3. According to http://springfield.ftldesign.com, "35 states have a Springfield or a close cousin" (quote).

4. Even if you live in New York city, Chicago is better than the city you live in!

Posted by: Simon Hawkin at October 10, 2006 08:00 PM

Well, there you have it. A Springfield for every US state except Hawaii, and a Qana for every Middle Eastern country.

Posted by: allan at October 10, 2006 08:54 PM

What?! No pictures of Gary, Indiana?! Right next door to Chicago, the greatest American city (not America's greatest city, but greatest 'American' city. Chicago is more distinctly American than New York.) lies Gary, Indiana, which I call America's armpit. Some Gary pictures would have been appropriate for this Halloween season. Definitely horrific. James Howard Kunstler's worst nightmare.

You're definitely right about Chicago's downtown architecture. When I've travelled in other countries, and told other people about Chicago, they are always surprised to hear how architecturally beautiful it is. Go Bears!

Posted by: John Mc at October 10, 2006 09:16 PM

No qualms about your article or pictures, both were very well done. However, it just pointed out to me (again) the difference between those who like urban living (such as yourself) and those of us who don't (like me - if my nearest neighbor is a 1/2 mile away thats a bit too close). I view cities as a place to have a bit of fun, now and then, but it's not what I call living - to each their own.

Posted by: marchangel at October 11, 2006 06:07 AM

Great post, as always. Fascinating to read. One quibble though. Qana isn't Israel's favorite target so much as it's Hiz'b'allah's favorite launching site. Because of its Biblical association, any retaliatory or defensive attack on it can be turned into another symbolic Christ-killing. The armed Israeli is presented to the press, over and over, as a Jew at the foot of the Cross, hammer and spike in hand.

Posted by: Abu Nudnik at October 11, 2006 06:42 AM

Just wondering - how did you get the photos of the lightning storm. Did you patiently wait outside with a timer at the aperture set just right, or was it a lucky shot?

I always shoot one second too late, when the bolt has faded. All I get for my trouble is a wet camera and photos of a grey sky.

Posted by: mary at October 11, 2006 07:47 AM

Mary,

I held the shutter open for 30 seconds. It's the only way.

Posted by: Michael J. Totten at October 11, 2006 09:48 AM

Rhode Island has neither a Springfield nor a Lebanon, sadly.

There are, however, villages called Bethel, Galilee, Jerusalem, and Jericho. Among others, I'm sure.

Posted by: sally at October 11, 2006 11:48 AM

The POW flag is pretty common in Connecticut...

Posted by: Nouri Lumendifi at October 11, 2006 07:10 PM

In the 1920s, Indiana had the largest Klan contingent of any state -- the one unfortunate "Southern" quality of Indiana (long past, however).

Indiana also had the distinction in 1825 of convicting and hanging three white men for the killing of Native Americans (Falls Creek Massacre).

Posted by: Roderick Reilly at October 12, 2006 02:46 PM

Michael, Michael, Michael. (Note!--said with a grin.)

I'd agree with the Southern overtones in the Southern part of Indiana--especially the nearer you get to Kentucky. However, there is a marked difference between the southern and northern parts of the state. I'd describe the upper parts as decidedly Midwestwestern, culturally and otherwise (even the difference in topography is marked).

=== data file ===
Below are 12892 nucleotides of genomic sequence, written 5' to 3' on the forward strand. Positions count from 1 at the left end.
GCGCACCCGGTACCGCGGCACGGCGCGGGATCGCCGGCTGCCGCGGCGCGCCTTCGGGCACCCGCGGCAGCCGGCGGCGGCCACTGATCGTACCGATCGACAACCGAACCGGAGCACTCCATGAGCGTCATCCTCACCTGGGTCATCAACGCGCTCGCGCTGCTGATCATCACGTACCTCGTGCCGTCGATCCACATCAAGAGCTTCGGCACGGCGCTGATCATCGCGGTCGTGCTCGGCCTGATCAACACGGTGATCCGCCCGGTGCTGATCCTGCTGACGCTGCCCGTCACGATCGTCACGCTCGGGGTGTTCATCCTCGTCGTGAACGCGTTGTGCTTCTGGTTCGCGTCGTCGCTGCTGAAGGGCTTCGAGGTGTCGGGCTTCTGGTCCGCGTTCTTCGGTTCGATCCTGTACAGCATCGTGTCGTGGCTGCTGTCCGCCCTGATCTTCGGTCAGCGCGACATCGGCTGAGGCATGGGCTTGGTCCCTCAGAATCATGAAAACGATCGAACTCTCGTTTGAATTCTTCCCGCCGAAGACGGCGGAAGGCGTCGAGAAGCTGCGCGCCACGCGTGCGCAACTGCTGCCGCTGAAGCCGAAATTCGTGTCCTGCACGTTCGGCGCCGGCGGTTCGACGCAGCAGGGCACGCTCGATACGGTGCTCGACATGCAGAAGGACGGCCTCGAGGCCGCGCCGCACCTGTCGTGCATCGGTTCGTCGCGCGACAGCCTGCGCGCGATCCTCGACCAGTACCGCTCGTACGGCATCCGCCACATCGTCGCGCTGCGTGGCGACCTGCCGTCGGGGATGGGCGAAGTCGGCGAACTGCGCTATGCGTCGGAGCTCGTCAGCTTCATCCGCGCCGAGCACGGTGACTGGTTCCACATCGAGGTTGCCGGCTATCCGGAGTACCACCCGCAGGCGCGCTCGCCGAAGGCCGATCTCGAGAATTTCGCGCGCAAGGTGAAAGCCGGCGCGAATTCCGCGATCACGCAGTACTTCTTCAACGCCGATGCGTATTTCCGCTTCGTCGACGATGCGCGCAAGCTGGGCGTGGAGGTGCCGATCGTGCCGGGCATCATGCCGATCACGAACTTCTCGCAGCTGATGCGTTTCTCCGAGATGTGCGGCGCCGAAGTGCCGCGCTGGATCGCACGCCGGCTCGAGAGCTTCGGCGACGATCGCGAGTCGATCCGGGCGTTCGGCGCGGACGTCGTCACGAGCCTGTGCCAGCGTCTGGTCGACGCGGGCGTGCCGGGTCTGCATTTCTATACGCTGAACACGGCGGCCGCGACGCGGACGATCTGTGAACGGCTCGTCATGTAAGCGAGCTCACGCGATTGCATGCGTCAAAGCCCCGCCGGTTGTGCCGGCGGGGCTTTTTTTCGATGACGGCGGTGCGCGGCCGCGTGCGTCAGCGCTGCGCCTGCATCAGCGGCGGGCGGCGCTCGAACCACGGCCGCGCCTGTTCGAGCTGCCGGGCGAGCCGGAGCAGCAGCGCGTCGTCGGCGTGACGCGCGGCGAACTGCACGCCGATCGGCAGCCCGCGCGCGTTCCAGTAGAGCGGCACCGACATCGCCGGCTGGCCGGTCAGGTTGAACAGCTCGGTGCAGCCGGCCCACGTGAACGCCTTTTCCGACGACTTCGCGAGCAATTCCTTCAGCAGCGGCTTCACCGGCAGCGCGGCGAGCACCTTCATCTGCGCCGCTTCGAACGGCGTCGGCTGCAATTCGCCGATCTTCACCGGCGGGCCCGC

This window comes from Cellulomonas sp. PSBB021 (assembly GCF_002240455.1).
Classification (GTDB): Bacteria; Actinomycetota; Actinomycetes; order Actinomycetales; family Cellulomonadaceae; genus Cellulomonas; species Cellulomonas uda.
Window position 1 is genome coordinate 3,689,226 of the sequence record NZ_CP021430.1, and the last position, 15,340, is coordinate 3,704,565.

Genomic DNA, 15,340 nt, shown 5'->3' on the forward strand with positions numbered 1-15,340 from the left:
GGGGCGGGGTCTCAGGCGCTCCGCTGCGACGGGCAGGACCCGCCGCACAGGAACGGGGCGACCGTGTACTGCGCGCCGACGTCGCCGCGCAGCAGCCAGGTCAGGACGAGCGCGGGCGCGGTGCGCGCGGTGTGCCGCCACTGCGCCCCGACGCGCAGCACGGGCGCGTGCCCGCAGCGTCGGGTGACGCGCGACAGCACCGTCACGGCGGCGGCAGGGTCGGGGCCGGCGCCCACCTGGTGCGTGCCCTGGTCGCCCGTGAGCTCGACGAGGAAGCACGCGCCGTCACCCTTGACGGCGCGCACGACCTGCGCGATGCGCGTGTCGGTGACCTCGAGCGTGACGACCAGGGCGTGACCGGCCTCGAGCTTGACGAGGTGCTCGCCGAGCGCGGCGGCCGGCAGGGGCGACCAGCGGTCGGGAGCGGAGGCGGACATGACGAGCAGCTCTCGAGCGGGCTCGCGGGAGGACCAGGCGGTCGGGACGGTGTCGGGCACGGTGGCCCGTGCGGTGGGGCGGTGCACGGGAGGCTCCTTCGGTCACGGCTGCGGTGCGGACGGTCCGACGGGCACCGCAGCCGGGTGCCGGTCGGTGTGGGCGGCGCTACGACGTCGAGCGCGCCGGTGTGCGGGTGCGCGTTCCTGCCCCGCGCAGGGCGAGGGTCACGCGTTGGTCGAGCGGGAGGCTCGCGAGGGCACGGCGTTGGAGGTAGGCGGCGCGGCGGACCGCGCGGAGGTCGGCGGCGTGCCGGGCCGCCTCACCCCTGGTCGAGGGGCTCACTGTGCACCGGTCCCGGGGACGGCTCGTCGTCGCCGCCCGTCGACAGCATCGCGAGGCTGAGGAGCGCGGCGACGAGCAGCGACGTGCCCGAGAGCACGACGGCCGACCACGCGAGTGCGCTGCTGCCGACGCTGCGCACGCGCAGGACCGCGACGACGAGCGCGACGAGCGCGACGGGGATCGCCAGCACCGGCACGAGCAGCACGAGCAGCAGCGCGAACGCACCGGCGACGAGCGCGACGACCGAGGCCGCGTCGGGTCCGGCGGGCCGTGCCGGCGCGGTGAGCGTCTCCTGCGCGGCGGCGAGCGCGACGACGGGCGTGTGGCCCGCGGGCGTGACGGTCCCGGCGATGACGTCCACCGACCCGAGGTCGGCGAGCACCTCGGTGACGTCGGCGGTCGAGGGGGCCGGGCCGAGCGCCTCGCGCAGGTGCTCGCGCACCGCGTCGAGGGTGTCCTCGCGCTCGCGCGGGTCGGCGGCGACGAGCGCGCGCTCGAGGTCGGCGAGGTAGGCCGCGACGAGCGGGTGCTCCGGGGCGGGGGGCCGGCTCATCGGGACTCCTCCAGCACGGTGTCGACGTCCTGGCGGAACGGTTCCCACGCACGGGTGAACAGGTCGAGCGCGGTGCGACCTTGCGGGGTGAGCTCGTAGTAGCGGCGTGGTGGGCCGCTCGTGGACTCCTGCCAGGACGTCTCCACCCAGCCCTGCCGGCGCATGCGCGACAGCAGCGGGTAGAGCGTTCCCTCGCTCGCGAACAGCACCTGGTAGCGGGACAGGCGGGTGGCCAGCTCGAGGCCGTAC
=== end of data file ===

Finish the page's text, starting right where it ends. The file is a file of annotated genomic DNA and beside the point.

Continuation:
You have set incredible numbers of my relatives' bodies spinning in their graves by implying that they weren't Midwesterners, either by birth or immigrant adoption. (And I do mean incredible: My mother had scores and scores of cousins, on one side alone.)

And, by the way, assuming you were whipping through on I65, you had to have driven within just a couple of miles of farmhouses in which various of my relatives, including my mother, were born.

The Klan history is regrettably true, a horrible blot on the Hoosier state.

Indianapolis is much nicer now; I remember at least parts of it being very nasty for a while there in the '60 and '70s, when my father's two brothers and various relatives on the other side of the family lived there. I was born in Indiana, in a college town about 45 miles from Indy, where my parents met.

I like Chicago, as well--my father, though born in Brooklyn, was raised outside Chicago from age 4 on, and we spent much time there, too, over the years.

Anyway, glad your trip has gone well.

Signed,

A Hoosier By Birth

P.S. Now, if Chicago hadn't exerted its incredible pull and you had switched Interstates at Indy, you could have whipped on over to my neck of the woods.

Yeah, yeah, I know--I'da stuck with Chicago, too.

Posted by: reader_iam at October 12, 2006 03:35 PM

Unbelievable! My life gets insanely busy. I stop reading your blog for a few months. And what happens? One second you're in Portland, the next...YOU DRIVE 2 MILES PAST MY HOUSE!!!

You should of stopped in Indy, Michael. It does suck. I really have no argument against that. But it doesn't suck nearly as much as you think. :)

Posted by: Grant McEntire at October 18, 2006 04:37 PM

I guess I've been to Chicago 1 too many times and it's old hat for me. I currently live in Miami but have relatives who live in Indianapolis and I've been there many times. I'm not trying to compare it to Chicago, because Chicago is more of a metropolis like New York... however I have found Indy to be an incredible city in it's own right (I actually prefer it to Miami!!!) I still haven't found a slice of Pizza in Miami or Chicago that compares to Bazebeaux's Pizza on Massachusettes Avenue in Indy. I'd go back just for that! Chicago rocks though and I still have close friends who live there. Looks like you had a great trip.

Posted by: Dick at June 7, 2007 12:14 PM

Actually, there were two migration paths into Indiana. The major migration was out of Kentucky into most of the state. This migration stopped at the Kankakee River and the immense swamp surrounding it, about 30 miles from Lake Michigan. Points farther north were settled from places like New England. The mills along the lake attracted immigrants from Europe and Mexico and African-Americans driven north by Jim Crow and by agricultural automation.

I agree 100% that metro Chicago is the city to which the portion of Indiana north of the Kankakee looks to. This usually works out very badly for the four counties in the corner of the state, since they don't follow what the state government does, a ticket for being screwed. The latest incident is a Hammond refinery being given permits to double its ammonia and silt emissions into the lake. It took the Chicago Tribune to alert Hoosiers who get their water from the lake.

Posted by: Yamaneko at July 26, 2007 12:04 AM